14 Jul 2015 15:44 IST

It’s all Greek to me

A look at films from the land that gave us the ‘Greek Weird Wave’

As Greece writes yet another chapter in its long and turbulent history, it couldn’t be a more appropriate, or inappropriate, time to look at some of the Greek films that have enriched the world. I was exposed to Greek cinema at an unfashionably young age and had already watched classics like Zorba the Greek (1964), Never on Sunday (1960) and Stella (1955) far too early for me to process them properly, thanks to an elderly mentor whose nationalised bank job gave him far too much time to devote to the movies. During my years in Singapore, another elderly mentor pointed out that my life was incomplete until I had watched Costa-Gavras’ Z (1969), and so I did, off a laser disc. The tense political thriller, based on Vassilis Vassilikos’ eponymous novel, was unlike anything I had ever watched before and I lost no time in acquiring my own laserdisc, watching it over and over.

A rudimentary understanding of the Greek language arrived when I was up in Scotland doing a Masters and all my flatmates were Greeks and a Cypriot who took great pains to inform me that Halloumi cheese is from Cyprus and not Greece. As one does, I quickly picked up swear phrases in Greek and I can assure you that compared to that colourful vocabulary, our Indian phrases are pretty tame. Without going into too much detail, I can safely inform you that the nastiest of them, taught to me by a venerable PhD candidate, involves creative uses of a sanitary pad. But I digress. Around that time, apart from the works of Theo Angelopoulos, Greek cinema wasn’t that great.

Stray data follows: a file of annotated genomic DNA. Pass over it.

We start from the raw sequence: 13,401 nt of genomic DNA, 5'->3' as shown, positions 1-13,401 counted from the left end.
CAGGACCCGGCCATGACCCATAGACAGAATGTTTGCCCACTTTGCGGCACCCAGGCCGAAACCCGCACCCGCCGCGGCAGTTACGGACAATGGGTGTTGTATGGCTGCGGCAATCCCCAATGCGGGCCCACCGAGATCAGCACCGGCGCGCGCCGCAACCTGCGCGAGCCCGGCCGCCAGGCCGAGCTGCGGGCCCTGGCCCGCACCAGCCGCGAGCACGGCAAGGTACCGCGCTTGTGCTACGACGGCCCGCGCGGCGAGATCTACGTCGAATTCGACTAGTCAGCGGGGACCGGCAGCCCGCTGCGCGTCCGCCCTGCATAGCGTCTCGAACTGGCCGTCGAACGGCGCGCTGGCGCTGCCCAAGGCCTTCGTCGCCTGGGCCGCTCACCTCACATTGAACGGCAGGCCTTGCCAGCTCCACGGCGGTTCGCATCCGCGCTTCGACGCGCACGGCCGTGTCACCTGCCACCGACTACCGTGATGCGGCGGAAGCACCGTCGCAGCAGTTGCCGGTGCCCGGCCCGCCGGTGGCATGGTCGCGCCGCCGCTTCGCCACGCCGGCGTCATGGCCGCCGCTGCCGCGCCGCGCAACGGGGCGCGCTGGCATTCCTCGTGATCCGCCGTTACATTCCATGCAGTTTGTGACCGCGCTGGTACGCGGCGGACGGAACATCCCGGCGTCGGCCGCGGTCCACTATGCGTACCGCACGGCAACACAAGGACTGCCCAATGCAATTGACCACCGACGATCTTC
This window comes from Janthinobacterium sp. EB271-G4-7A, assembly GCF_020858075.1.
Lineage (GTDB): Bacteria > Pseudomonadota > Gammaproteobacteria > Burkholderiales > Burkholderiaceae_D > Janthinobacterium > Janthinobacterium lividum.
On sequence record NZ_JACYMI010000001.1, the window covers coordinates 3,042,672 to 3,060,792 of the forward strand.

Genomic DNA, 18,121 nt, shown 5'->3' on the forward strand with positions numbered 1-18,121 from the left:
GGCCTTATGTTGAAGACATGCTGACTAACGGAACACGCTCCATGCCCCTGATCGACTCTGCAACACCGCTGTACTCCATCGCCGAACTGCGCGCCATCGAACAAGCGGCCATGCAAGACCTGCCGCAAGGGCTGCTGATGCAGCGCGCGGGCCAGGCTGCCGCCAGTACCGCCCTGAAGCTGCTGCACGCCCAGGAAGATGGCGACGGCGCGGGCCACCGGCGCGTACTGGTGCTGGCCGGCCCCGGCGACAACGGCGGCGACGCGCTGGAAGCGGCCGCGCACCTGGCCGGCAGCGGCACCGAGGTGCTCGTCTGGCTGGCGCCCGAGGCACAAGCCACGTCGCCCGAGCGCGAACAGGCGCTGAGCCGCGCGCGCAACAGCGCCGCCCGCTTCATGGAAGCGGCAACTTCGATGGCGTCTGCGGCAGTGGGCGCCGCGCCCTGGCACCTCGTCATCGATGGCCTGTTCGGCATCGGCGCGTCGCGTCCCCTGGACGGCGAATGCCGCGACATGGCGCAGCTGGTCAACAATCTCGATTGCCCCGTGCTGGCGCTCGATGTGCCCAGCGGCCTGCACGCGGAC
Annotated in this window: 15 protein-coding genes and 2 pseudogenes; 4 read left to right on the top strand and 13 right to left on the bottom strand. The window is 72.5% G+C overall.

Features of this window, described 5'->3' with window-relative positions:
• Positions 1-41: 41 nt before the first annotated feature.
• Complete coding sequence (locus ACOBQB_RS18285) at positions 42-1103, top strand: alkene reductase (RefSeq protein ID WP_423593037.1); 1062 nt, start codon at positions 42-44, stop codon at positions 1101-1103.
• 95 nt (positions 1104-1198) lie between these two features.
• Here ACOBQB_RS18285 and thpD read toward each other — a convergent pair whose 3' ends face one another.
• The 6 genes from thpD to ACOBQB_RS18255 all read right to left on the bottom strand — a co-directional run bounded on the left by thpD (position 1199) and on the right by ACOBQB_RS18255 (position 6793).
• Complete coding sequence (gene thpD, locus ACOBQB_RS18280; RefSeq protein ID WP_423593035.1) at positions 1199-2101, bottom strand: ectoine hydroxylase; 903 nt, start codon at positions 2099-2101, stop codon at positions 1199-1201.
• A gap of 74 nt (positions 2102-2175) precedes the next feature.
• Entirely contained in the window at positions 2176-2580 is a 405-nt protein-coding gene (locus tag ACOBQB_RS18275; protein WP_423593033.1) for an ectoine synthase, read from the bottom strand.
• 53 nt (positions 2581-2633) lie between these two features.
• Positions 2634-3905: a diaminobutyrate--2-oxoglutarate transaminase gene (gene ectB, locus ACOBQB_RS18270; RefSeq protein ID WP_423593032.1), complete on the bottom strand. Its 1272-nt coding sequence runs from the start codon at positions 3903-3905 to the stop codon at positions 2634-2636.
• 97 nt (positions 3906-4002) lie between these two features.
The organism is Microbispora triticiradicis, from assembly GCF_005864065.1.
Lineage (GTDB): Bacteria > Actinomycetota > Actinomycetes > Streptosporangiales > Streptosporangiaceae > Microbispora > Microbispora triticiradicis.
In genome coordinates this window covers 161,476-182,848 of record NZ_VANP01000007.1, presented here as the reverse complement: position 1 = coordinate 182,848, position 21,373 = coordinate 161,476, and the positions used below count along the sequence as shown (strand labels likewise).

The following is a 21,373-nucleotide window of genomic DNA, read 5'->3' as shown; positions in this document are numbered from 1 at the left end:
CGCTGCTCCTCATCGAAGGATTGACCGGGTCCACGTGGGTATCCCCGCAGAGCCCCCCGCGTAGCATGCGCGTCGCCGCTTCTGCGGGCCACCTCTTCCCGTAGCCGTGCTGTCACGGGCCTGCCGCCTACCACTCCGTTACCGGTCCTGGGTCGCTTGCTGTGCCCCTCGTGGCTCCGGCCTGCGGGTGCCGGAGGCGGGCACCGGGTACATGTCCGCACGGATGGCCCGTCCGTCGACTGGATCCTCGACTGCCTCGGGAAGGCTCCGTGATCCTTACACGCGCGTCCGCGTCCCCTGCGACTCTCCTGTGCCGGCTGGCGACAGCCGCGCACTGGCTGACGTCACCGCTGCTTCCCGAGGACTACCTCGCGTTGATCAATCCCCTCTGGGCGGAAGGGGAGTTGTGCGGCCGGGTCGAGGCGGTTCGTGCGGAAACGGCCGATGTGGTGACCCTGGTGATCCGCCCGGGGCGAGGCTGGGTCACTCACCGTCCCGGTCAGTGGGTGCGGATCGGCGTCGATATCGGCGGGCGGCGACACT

However, contemporary Greek cinema has been witnessing a resurgence. Yorgos Lanthimos is the Godfather of what some critics have dubbed the Greek Weird Wave. Lanthimos’ second feature Kinetta (2005) is an oddity dealing with men and women photographing fights with each other. Lanthimos arrived with Dogtooth (2009), about a couple who keep their children cloistered, which won numerous awards, including at Cannes. His next film Alps (2011) scores high on the weirdness quotient, as it is about a group of friends who start a company to impersonate dead people in order to help their relatives with their grief. Lanthimos’ first foray into the English language, The Lobster (2015), deals with people who must find their soulmates within 45 days or else be turned into animals and roam the jungles. Lanthimos also produced Athina Rachel Tsangari’s Attenberg (2010) which is about a young girl’s sexual awakening as her father battles a terminal illness.

The Greek film that is most relevant today, made presciently in 1998 by Vassilis Mazomenos, is Money, A Mythology of Darkness , a 3D animation feature set in a doomsday scenario that visualises the devastating effect of money on mankind. The Greek Ministry of Culture duly gave it a National Cinema Award. It should be made required viewing for all comptrollers. I mean, where else can you watch Jesus Christ making his final speech — at the stock exchange.

(By special arrangement with The Hindu Cinema Plus)

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